New Cassini eye candy: the changing seasons of Saturn

Carolyn Porco, Cassini Imaging Team Leader and director of CICLOPS in Boulder, CO, writes:

For no other reason than that they are gorgeous, the Cassini imaging team is releasing today a set of fabulous images of Saturn and living color...for your day-dreaming enjoyment. Note that our presence at Saturn for the last 8 years has made possible the sighting of subtle changes with time, and one such change is obvious here. As the seasons have advanced, and spring has come to the north and autumn to the south throughout the Saturn system, the azure blue in the northern winter Saturnian hemisphere that greeted Cassini upon its arrival in 2004 is now fading; and it is now the southern hemisphere, in its approach to winter, that is taking on a bluish hue.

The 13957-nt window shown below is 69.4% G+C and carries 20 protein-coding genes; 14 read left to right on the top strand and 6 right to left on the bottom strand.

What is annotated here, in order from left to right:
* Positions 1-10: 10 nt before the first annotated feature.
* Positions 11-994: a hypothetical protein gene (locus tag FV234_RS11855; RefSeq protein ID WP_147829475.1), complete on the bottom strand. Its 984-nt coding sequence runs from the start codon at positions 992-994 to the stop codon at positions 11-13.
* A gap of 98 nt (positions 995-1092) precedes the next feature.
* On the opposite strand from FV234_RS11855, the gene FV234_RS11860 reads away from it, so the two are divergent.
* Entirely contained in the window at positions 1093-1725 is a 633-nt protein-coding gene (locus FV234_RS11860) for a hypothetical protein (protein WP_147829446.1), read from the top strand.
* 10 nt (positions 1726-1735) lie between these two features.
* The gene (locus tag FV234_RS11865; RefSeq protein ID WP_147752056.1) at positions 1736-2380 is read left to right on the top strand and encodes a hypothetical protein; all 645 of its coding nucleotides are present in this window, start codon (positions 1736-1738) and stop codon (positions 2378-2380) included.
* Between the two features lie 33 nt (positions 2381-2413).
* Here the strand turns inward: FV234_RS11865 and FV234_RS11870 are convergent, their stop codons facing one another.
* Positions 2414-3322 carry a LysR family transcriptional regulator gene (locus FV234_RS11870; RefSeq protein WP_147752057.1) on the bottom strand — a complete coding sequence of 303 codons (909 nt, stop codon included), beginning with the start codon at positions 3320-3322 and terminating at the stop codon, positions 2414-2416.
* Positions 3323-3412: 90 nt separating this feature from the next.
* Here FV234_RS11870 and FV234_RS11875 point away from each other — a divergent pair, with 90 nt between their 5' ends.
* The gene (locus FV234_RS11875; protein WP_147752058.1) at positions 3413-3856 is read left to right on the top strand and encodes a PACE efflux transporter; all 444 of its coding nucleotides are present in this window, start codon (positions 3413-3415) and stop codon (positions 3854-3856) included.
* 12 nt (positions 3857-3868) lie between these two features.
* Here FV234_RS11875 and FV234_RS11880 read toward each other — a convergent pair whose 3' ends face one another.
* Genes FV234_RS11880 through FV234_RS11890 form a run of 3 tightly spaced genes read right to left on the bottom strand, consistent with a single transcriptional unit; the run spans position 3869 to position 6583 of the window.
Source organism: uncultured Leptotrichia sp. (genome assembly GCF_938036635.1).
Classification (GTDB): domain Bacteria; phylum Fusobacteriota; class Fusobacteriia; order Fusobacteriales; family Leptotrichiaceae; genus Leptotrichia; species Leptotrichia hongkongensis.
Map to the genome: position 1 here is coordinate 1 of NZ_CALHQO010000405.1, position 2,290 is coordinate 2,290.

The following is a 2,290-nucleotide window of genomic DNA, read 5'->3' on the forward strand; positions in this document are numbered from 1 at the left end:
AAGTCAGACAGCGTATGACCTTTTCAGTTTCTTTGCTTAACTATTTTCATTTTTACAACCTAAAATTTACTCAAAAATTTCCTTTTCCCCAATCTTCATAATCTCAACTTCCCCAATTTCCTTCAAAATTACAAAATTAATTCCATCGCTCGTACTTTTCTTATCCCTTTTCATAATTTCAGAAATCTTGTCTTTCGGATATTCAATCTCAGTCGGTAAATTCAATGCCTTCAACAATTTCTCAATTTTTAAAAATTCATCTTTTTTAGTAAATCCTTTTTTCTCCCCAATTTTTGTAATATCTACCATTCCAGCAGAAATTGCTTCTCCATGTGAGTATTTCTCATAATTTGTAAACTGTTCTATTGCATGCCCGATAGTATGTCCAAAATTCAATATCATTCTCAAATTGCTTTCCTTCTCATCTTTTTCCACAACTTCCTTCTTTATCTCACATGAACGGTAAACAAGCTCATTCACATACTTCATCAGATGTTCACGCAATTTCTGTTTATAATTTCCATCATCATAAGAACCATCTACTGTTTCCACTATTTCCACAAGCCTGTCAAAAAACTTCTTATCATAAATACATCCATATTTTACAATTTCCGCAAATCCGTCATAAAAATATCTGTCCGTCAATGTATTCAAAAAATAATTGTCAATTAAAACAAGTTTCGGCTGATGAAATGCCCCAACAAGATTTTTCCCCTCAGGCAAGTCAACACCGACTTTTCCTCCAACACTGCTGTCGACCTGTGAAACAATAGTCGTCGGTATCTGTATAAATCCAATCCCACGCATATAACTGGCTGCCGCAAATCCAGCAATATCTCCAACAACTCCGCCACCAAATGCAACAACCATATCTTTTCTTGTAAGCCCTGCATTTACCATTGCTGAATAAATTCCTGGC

[B]ack here on Earth, the Cassini mission was recently given rave reviews by a panel of planetary scientists and NASA program managers for its contributions to our understanding of the solar system, a circumstance that bodes well for a well-funded continuing mission over the next 5 years. Despite the fact that we can't know exactly what the next five years will bring us, we can be certain that whatever it is will be wondrous.

Photo above: "A giant of a moon appears before a giant of a planet undergoing seasonal changes in this natural color view of Titan and Saturn from NASA's Cassini spacecraft."

More beautiful images from Cassini here.

Hellooooo, new desktop.



  1. Natural color, amazing. I wonder how much energy is blocked from reaching the ‘surface’ of the planet by the rings, and what that does to the weather. If earth had rings, what would the day look like as you passed under their shadow?

  2. If you flip it 180 degrees, it looks like it is wearing a jaunty hat.

    Either that, or it becomes the Internet Explorer icon.

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